New York212, 315, 332, 347, 516, 518, 585, 607, 631, 646, 680, 716, 718, 845, 914, 917, 929, 934
North Carolina252, 336, 704, 743, 828, 910, 919, 980, 984
North Dakota701
Ohio216, 220, 234, 330, 380, 419, 440, 513, 567, 614, 740, 937
Oklahoma405, 539, 580, 918
Oregon458, 503, 541, 971
Pennsylvania215, 267, 272, 412, 445, 484, 570, 610, 717, 724, 814, 878
Rhode Island401
South Carolina803, 843, 854, 864
South Dakota605
Tennessee423, 615, 629, 731, 865, 901, 931, 615
Texas210, 214, 254, 281, 325, 346, 361, 409, 430, 432, 469, 512, 682, 713, 726, 737, 806, 817, 830, 832, 903, 915, 936, 940, 956, 972, 979
Utah385, 435, 801
Virginia276, 434, 540, 571, 703, 757, 804
Washington206, 253, 360, 425, 509
West Virginia304, 681
Wisconsin262, 414, 534, 608, 715, 920

The Current US Phone Number Format

The US phone number differs quite drastically from that of the UK, so we’ve compiled everything you need to know about the current US phone number format.

Number TypeFormatDescriptionExample
Area Code(NXX)3-digit regional identifier.(212), (404)
Local Number(NXX) XXX-XXXX7-digit subscriber number.(555) 123-4567
Long Distance1-(NXX)-XXX-XXXXArea code + local number for long calls.1-(555)-123-4567
Toll-Free8XX-XXX-XXXXNumbers for freephone services.800-123-4567
Emergency911Universal emergency dispatch.911
Helplines211, 311, 511Various community services.211 (health services)
Telecommunications Relay Services711Assistance for individuals with disabilities.711
Directory Assistance411Phone number listings.411
Utility Line Safety811Avoiding underground utility lines.811

Telephone Area Codes

The current telephone numbering system in the US uses area codes as the first 3 digits of a phone number. Area codes are also known as Numbering Plan Areas (NPAs). These 3-digit prefixes correspond to specific geographic regions and allow routing calls to the correct destination.

The original North American Numbering Plan (NANP) defined 86 NPAs from 201 to 916. Four area codes (640, 740, 850 and 950) were later added as the number of phones grew. Today there are over 350 valid area codes assigned by the North American Numbering Plan Administrator (NANPA).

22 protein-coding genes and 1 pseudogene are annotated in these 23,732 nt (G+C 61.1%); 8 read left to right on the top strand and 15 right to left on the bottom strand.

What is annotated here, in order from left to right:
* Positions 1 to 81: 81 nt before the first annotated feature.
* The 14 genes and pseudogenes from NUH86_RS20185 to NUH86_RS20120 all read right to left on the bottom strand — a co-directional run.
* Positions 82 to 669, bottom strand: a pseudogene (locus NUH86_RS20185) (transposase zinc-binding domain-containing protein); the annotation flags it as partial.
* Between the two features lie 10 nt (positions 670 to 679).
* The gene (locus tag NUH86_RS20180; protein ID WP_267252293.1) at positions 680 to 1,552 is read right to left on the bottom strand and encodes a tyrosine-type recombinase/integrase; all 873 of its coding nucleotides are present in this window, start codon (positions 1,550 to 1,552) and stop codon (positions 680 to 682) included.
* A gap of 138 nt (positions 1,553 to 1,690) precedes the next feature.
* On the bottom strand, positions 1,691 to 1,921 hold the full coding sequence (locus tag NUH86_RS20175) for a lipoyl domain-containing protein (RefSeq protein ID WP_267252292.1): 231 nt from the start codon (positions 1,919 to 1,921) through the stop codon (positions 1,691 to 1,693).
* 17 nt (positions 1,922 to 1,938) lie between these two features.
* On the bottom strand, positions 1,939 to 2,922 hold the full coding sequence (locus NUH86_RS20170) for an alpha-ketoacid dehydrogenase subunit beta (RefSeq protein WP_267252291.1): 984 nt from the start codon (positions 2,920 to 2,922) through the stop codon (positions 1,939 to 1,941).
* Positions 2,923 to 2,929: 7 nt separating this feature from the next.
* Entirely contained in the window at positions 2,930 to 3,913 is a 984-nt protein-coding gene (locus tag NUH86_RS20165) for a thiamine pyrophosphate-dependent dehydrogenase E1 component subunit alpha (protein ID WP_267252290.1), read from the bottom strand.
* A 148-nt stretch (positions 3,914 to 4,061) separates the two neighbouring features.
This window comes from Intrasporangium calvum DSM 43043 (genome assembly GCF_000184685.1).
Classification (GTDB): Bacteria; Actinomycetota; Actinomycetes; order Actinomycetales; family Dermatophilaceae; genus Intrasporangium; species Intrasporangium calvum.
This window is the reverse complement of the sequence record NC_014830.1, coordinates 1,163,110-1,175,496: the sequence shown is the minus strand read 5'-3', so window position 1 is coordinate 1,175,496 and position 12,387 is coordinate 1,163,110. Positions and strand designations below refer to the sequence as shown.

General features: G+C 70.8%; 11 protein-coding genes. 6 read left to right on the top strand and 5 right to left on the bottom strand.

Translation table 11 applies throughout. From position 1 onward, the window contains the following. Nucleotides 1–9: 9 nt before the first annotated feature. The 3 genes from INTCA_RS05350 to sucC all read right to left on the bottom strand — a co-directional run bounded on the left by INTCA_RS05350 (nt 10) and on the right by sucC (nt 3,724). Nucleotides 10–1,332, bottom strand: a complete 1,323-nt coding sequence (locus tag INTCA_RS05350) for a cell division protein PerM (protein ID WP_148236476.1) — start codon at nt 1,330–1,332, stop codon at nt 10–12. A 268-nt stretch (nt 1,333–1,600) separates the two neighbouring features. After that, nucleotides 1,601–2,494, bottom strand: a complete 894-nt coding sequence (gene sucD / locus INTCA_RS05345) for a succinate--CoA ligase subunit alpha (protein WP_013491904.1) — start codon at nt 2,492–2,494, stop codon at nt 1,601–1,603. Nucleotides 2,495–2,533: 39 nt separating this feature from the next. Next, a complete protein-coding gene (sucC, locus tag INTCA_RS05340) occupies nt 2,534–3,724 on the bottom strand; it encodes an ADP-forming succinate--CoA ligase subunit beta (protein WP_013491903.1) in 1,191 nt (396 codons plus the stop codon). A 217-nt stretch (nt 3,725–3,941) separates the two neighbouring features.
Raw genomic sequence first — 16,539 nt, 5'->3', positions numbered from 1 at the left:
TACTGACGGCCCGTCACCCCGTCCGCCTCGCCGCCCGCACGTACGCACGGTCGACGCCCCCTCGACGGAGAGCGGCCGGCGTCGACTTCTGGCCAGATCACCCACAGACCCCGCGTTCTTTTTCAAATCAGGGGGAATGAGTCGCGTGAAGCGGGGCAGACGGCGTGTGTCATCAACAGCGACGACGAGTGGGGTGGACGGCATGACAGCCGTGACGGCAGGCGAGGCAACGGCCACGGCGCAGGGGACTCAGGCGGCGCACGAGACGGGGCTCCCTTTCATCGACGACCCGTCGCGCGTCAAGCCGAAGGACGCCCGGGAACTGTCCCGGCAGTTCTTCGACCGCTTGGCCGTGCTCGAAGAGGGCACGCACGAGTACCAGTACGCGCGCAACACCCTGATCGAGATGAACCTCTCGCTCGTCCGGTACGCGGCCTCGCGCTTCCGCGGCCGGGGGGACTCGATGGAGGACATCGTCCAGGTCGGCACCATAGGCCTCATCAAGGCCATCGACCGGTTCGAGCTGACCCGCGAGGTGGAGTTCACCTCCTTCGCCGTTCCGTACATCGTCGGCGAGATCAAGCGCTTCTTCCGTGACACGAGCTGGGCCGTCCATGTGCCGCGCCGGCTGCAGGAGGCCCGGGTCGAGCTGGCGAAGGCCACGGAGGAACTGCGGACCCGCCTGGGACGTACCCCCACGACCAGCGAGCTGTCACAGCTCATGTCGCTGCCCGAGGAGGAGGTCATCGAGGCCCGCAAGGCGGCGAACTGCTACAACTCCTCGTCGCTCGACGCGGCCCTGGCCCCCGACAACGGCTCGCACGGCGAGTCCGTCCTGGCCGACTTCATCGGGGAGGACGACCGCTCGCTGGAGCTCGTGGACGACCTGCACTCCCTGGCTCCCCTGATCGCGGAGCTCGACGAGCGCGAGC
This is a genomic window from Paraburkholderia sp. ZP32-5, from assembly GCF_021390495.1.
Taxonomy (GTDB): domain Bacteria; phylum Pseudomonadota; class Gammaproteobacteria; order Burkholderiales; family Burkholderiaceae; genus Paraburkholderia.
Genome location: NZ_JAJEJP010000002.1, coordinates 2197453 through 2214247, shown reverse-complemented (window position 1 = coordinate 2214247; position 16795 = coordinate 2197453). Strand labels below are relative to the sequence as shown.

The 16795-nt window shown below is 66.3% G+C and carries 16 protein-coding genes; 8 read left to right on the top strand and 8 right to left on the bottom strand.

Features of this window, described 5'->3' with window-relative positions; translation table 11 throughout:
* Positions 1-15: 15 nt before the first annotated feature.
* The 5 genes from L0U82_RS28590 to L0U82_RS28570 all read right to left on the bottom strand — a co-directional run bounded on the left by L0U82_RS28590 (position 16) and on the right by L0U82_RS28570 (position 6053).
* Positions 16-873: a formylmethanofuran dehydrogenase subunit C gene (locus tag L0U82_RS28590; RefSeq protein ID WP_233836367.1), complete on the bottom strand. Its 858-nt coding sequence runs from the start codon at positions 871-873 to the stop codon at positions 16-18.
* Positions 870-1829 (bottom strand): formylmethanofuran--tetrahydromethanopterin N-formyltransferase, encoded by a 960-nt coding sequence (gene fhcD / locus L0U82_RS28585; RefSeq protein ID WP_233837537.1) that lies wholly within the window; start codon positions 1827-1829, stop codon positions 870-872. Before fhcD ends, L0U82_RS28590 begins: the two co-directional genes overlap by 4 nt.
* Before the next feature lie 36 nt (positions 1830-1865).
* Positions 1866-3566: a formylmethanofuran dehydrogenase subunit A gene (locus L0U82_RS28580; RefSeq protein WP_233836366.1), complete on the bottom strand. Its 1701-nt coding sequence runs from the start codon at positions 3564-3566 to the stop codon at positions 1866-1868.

When a region starts running low on assignable phone numbers within an area code, providers can implement an area code overlay or split. An overlay assigns a new area code to the same region, while a split divides the region into multiple area codes.

For example, the 917 area code was overlaid in New York City in 1992 as 212 numbers ran out. Area code splits are less common now due to number pooling conservation efforts.

Local Telephone Exchanges

The next 3 digits after the area code represent the central office (CO) code which identifies the local telephone exchange. For landlines, this specifies the switching centre connecting the phone to the PSTN.

Early telephone exchanges were named with alphabetic prefixes. As numbers digitised, these letter prefixes translated into numeric counterparts. For example, the Pennsylvania exchange KLondike-1234 became 555-1234.

Today, central office codes are assigned in blocks to providers within each area code. Larger CO blocks are reserved for dense metro areas while rural regions may get smaller CO code assignments. The specific CO code determines the provider and physical infrastructure serving a customer.


While not required, separators like hyphens, periods and parentheses are often used in US phone numbers to improve readability.

Common formats include:

  • (555) 555-1212
  • (555) 555.1212
  • 555-555-1212
  • 555.555.1212

These separators help differentiate the area code, central office code, and line number. Using spaces, such as (555) 555 1212, is not an acceptable format. Parentheses around the area code are the most common format in the US numbering plan. Consistent separator use makes numbers easier to interpret at a glance.

Toll-Free Numbering

Toll-free numbers in the US use 800, 888, 877, 866 and other dedicated area codes. They provide freephone service by reversing carrier charges from call recipients to call originators. AT&T introduced the 800 area code for toll-free numbers in 1966.

Toll-free numbers are managed by the Somos Inc SMS/800 Registry. Companies register keywords through Responsible Organisations (RespOrgs) which Somos converts into assigned toll-free numbers. For example, 1-800-FLOWERS.

Over 10,000 RespOrgs participate in toll-free number administration. Toll-free numbers can be used for customer service, order taking, marketing and other business purposes. Vanity numbers help build brand identity.